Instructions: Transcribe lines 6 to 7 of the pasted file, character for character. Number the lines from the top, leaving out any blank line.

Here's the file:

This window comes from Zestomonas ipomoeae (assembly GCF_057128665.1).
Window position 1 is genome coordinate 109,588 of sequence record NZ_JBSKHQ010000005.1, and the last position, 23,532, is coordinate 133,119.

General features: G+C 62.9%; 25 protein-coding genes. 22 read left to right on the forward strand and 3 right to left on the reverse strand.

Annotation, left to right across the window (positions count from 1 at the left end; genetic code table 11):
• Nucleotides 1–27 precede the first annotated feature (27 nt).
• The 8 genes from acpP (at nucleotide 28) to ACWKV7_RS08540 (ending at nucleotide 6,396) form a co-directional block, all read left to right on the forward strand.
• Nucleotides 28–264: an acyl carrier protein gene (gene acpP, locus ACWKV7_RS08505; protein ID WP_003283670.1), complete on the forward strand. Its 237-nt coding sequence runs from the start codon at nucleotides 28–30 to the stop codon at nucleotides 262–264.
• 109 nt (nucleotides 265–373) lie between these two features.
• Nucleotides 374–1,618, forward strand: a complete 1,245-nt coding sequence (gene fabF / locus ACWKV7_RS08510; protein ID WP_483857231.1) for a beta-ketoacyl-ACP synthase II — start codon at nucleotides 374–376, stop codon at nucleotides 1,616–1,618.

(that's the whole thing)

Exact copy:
• The 8 genes from acpP (at nucleotide 28) to ACWKV7_RS08540 (ending at nucleotide 6,396) form a co-directional block, all read left to right on the forward strand.
• Nucleotides 28–264: an acyl carrier protein gene (gene acpP, locus ACWKV7_RS08505; protein ID WP_003283670.1), complete on the forward strand. Its 237-nt coding sequence runs from the start codon at nucleotides 28–30 to the stop codon at nucleotides 262–264.